The corollary to Drucker’s famous quotation, however, is also true – what goes unmeasured is often left undone. Ensuring that the electricity being provided is of a high quality remains a critical challenge for the expansion of Indian infrastructure, without blackouts, brown-outs or other disruptions of service. India suffers from rampant electricity theft and heavily indebted electricity distribution companies (DISCOMs), and poor quality electricity has resulted in damaged equipment, losses of productivity and lower investment. Moreover, some recent studies have suggested that electrification will have little impact on household welfare if that access is poor quality.
The So-Called Political Divide on Coal vs. Renewables Is Fake News
Ecowatch, featuring CLOSUP
From a political standpoint, defending coal consumption is harder than ever. Coal is far and away the dirtiest fossil fuel there is in terms of carbon emissions and regular old air pollution (and its messy mining practices certainly aren’t helping its reputation). And when you factor in health care costs, environmental costs, and costs to local communities in the form of reduced tourism and property values, coal is also a real loser economically speaking—especially in relation to natural gas and renewables like wind and solar.
Still, lawmakers from coal-producing states and members of the current presidential administration have long attempted to justify their defense of coal on the grounds that it’s more than a fossil fuel: It’s a “way of life.”
But this last line of defense—”Renewables may be all the rage in San Francisco or Seattle or wherever, but where I come from, the people still love coal and always will”—may not be effective for much longer. Two recently released reports show how public sentiment regarding coal and renewables has shifted dramatically in recent years. One of them looks at attitudes at the national level; the other explores them in the historically coal-friendly state of Ohio. Both spell trouble for the future of an industry that’s already, by nearly all accounts, on its last legs.
The Biggest Problem Behind The U.S. Shale Boom
OilPrice, featuring Daniel Raimi
U.S. shale production is expected to continue to soar well into the 2020s. And that is a major problem.
Over the past decade, U.S. oil production has more than doubled, surging from 5 million barrels per day (mb/d) to close to 12 mb/d today. Natural gas also rose significantly, rising from 21 trillion cubic feet per year (Tcf/y) in 2008 to 29 Tcf/y in 2017.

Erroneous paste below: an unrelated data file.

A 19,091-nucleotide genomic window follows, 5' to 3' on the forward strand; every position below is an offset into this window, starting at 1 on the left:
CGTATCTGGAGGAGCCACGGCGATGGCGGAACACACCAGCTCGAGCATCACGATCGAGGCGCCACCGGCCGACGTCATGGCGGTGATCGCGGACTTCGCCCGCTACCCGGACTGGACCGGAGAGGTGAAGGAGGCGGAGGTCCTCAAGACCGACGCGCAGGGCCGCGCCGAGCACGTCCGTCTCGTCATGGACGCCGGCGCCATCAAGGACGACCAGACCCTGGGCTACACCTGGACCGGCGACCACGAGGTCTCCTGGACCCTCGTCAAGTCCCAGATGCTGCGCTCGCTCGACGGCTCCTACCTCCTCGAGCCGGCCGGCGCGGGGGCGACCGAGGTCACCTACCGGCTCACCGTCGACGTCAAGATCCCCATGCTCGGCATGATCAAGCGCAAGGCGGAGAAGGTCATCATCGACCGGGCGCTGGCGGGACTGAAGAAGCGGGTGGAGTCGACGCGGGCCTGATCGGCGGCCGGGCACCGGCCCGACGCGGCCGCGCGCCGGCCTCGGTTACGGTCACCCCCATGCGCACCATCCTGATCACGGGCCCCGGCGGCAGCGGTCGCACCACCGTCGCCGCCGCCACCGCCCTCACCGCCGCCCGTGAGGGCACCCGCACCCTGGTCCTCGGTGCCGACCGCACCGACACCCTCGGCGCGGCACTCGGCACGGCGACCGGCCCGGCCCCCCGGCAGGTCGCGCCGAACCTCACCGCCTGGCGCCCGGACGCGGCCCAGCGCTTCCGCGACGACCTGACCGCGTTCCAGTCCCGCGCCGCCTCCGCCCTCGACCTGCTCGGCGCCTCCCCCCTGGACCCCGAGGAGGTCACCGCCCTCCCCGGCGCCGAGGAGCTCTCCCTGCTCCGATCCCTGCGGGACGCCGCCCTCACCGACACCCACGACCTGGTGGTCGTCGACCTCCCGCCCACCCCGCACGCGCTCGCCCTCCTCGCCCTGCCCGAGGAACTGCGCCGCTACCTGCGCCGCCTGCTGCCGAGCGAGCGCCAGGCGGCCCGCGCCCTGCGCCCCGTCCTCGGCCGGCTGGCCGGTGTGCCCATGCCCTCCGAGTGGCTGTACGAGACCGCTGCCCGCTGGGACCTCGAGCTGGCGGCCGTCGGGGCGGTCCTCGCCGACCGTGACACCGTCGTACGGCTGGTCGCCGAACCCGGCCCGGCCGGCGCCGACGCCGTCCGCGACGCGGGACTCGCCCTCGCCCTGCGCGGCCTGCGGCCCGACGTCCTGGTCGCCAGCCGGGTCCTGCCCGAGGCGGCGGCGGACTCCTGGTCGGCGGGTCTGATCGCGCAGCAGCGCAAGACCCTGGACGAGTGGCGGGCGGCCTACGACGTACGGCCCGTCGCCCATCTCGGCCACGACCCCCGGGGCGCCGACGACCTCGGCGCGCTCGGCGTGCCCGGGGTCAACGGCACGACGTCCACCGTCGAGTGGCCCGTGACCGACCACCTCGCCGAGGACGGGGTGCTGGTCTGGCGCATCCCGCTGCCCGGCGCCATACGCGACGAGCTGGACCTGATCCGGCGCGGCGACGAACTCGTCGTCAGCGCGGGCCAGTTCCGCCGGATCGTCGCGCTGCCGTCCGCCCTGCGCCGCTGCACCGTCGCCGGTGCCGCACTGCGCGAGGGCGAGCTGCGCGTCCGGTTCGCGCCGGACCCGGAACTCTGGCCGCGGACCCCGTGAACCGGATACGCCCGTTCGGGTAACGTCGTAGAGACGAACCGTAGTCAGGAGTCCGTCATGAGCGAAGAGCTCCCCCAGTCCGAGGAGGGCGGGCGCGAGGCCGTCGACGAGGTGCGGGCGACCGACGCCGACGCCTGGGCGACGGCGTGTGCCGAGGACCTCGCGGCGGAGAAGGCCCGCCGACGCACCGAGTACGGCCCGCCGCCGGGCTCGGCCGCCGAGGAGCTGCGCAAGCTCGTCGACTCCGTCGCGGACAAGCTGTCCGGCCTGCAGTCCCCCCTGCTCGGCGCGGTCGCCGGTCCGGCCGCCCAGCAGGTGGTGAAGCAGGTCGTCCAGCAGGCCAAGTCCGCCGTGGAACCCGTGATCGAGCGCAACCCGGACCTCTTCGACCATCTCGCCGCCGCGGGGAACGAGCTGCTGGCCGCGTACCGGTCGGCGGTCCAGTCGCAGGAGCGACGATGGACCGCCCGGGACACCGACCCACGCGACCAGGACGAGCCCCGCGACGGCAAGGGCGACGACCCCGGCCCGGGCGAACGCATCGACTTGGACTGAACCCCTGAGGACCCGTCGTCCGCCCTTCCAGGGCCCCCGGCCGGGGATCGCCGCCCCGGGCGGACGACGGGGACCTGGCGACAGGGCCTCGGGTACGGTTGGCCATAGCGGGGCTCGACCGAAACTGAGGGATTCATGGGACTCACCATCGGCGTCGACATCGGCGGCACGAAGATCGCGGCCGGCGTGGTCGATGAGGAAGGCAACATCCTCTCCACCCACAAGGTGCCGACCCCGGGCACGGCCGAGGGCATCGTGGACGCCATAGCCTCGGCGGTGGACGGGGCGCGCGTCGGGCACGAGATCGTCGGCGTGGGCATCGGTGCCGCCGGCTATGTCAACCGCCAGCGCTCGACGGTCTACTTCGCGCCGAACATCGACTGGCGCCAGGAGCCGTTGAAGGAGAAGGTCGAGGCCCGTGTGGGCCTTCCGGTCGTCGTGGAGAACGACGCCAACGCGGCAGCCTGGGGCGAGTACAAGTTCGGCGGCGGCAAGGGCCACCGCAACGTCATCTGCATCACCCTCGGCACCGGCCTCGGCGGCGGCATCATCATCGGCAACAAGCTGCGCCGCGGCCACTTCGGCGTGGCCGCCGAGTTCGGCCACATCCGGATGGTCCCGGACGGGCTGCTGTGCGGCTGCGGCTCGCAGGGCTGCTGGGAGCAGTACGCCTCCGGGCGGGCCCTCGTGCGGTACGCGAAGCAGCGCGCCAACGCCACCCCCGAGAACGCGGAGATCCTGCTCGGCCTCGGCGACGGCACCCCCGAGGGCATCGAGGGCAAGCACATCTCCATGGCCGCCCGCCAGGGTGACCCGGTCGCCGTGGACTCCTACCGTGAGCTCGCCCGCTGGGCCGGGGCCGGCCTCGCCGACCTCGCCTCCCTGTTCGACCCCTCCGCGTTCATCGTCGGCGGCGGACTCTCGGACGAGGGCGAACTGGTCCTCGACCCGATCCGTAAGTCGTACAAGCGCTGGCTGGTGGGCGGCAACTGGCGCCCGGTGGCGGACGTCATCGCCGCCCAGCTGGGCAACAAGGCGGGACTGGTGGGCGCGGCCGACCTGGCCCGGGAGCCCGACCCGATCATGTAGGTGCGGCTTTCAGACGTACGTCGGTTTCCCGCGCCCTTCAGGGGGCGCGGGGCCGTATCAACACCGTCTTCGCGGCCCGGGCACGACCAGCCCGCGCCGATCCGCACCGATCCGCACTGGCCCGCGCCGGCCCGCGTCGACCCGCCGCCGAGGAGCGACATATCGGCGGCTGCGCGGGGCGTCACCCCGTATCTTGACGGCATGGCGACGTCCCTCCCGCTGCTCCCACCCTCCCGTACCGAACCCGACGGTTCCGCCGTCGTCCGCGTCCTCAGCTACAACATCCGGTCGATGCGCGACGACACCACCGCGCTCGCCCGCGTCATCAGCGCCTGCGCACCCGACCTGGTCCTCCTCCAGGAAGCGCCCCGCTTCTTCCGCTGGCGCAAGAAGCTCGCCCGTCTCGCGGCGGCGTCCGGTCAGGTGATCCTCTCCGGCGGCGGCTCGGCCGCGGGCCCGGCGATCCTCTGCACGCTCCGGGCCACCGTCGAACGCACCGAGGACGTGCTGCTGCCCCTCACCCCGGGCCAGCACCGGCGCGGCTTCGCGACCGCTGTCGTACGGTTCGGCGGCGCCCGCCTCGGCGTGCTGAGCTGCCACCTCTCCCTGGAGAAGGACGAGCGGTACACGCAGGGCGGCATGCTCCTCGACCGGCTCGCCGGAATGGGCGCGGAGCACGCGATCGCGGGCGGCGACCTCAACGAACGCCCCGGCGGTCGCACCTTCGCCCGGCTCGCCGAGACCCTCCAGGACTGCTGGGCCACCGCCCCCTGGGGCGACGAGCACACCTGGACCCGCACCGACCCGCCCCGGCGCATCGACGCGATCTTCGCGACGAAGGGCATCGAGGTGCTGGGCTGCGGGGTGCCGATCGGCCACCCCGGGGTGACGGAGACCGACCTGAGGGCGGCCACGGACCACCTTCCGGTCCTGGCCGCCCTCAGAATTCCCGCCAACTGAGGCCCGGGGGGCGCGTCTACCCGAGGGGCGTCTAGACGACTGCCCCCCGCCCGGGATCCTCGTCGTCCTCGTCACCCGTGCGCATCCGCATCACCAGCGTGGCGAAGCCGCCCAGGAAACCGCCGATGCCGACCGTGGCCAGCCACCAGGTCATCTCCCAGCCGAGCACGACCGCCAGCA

Natural gas has been likened to a “bridge fuel,” allowing the U.S. to lower greenhouse gas emissions (GHG) while it transitions to cleaner energy. Cheap shale gas has killed off a lot of coal plants, and with a GHG-profile half that of coal, the switch has been a boon for the fight against climate change.
That narrative, to be sure, remains up for debate. Shale gas operations emit methane, and at some point high volumes of fugitive methane emissions completely offset the benefit that gas has over coal. Various studies, for and against, argue over exactly how much methane is and has been emitted.
API Attacks On Methane Safeguards Contradict Science And Drag The Industry Backwards
Forbes (opinion), featuring Catherine Hausman
Methane is a powerful pollutant responsible for more than 25 percent of climate change we experience today—and the oil and gas sector is the largest industrial source of methane emissions. Recent scientific evidence only underscores the importance of addressing methane emissions from the oil and gas industry.
Unfortunately, at the request of the American Petroleum Institute (API) and others in industry, the Trump administration has issued a proposal to dramatically weaken common sense standards that address oil and gas emissions, allowing for an increase in pollution. In addition, reports suggest that EPA is moving forward with a second proposal that could entirely remove the direct regulation of methane in the oil and gas sector, which would fly in the face of the well-established scientific record documenting the harms of this powerful pollutant and would disregard the substantial amount of pollution emitted from oil and gas sources.
Democrats eye extensions for wind, solar credits
Renewable tax credits behind the massive deployment of wind and solar technologies during the past few years may get a second life as Democrats are expressing interest in extending them beyond their upcoming sunset dates.
The interest — still in its beginning stages — is likely to launch the latest round in the debate about federal subsidies in the energy marketplace as renewable power reaches a maturation point that enables it to compete against more established power generators.
And the effort may only gather more momentum in the coming months as climate change and the “Green New Deal” have put an added emphasis on the federal government’s role in encouraging clean energy deployment.
Power lines: The next ‘Green New Deal’ battlefront?
If the goals of the “Green New Deal” are a political minefield, so, too, are the most likely strategies for reaching its target of very high national levels of renewable energy output.
A shelf of authoritative studies under the Department of Energy’s sponsorship dating back to George W. Bush’s presidency define how to take a big step in that direction. Their answer — build a network of long-distance, ultra-high-voltage transmission lines to widely share wind and solar power across the continent’s time zones.